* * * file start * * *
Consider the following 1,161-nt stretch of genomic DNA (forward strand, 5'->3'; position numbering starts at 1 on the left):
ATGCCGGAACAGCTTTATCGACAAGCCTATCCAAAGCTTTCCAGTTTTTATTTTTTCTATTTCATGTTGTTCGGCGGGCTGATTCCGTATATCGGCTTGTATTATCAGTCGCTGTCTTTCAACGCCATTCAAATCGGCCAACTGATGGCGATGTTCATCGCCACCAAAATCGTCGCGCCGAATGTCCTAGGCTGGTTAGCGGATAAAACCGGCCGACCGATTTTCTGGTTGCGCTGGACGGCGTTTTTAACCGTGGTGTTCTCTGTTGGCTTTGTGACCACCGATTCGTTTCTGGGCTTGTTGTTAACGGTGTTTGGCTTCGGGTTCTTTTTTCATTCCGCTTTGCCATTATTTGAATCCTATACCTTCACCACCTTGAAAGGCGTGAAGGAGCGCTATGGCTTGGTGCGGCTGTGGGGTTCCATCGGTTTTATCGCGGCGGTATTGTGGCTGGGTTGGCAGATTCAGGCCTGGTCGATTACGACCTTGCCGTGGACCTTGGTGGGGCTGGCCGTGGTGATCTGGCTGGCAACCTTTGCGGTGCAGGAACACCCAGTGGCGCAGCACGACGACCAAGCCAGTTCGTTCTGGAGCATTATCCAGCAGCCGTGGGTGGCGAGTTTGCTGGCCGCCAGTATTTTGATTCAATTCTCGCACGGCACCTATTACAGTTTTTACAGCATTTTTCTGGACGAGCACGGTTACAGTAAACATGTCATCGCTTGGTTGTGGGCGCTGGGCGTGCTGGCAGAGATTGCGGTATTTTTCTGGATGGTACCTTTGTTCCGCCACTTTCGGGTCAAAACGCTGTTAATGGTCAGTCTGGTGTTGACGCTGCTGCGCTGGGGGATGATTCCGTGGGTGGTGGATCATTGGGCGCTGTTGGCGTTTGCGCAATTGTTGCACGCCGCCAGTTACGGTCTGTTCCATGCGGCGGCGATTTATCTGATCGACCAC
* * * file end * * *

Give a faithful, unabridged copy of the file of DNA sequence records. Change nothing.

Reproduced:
Consider the following 1,161-nt stretch of genomic DNA (forward strand, 5'->3'; position numbering starts at 1 on the left):
ATGCCGGAACAGCTTTATCGACAAGCCTATCCAAAGCTTTCCAGTTTTTATTTTTTCTATTTCATGTTGTTCGGCGGGCTGATTCCGTATATCGGCTTGTATTATCAGTCGCTGTCTTTCAACGCCATTCAAATCGGCCAACTGATGGCGATGTTCATCGCCACCAAAATCGTCGCGCCGAATGTCCTAGGCTGGTTAGCGGATAAAACCGGCCGACCGATTTTCTGGTTGCGCTGGACGGCGTTTTTAACCGTGGTGTTCTCTGTTGGCTTTGTGACCACCGATTCGTTTCTGGGCTTGTTGTTAACGGTGTTTGGCTTCGGGTTCTTTTTTCATTCCGCTTTGCCATTATTTGAATCCTATACCTTCACCACCTTGAAAGGCGTGAAGGAGCGCTATGGCTTGGTGCGGCTGTGGGGTTCCATCGGTTTTATCGCGGCGGTATTGTGGCTGGGTTGGCAGATTCAGGCCTGGTCGATTACGACCTTGCCGTGGACCTTGGTGGGGCTGGCCGTGGTGATCTGGCTGGCAACCTTTGCGGTGCAGGAACACCCAGTGGCGCAGCACGACGACCAAGCCAGTTCGTTCTGGAGCATTATCCAGCAGCCGTGGGTGGCGAGTTTGCTGGCCGCCAGTATTTTGATTCAATTCTCGCACGGCACCTATTACAGTTTTTACAGCATTTTTCTGGACGAGCACGGTTACAGTAAACATGTCATCGCTTGGTTGTGGGCGCTGGGCGTGCTGGCAGAGATTGCGGTATTTTTCTGGATGGTACCTTTGTTCCGCCACTTTCGGGTCAAAACGCTGTTAATGGTCAGTCTGGTGTTGACGCTGCTGCGCTGGGGGATGATTCCGTGGGTGGTGGATCATTGGGCGCTGTTGGCGTTTGCGCAATTGTTGCACGCCGCCAGTTACGGTCTGTTCCATGCGGCGGCGATTTATCTGATCGACCAC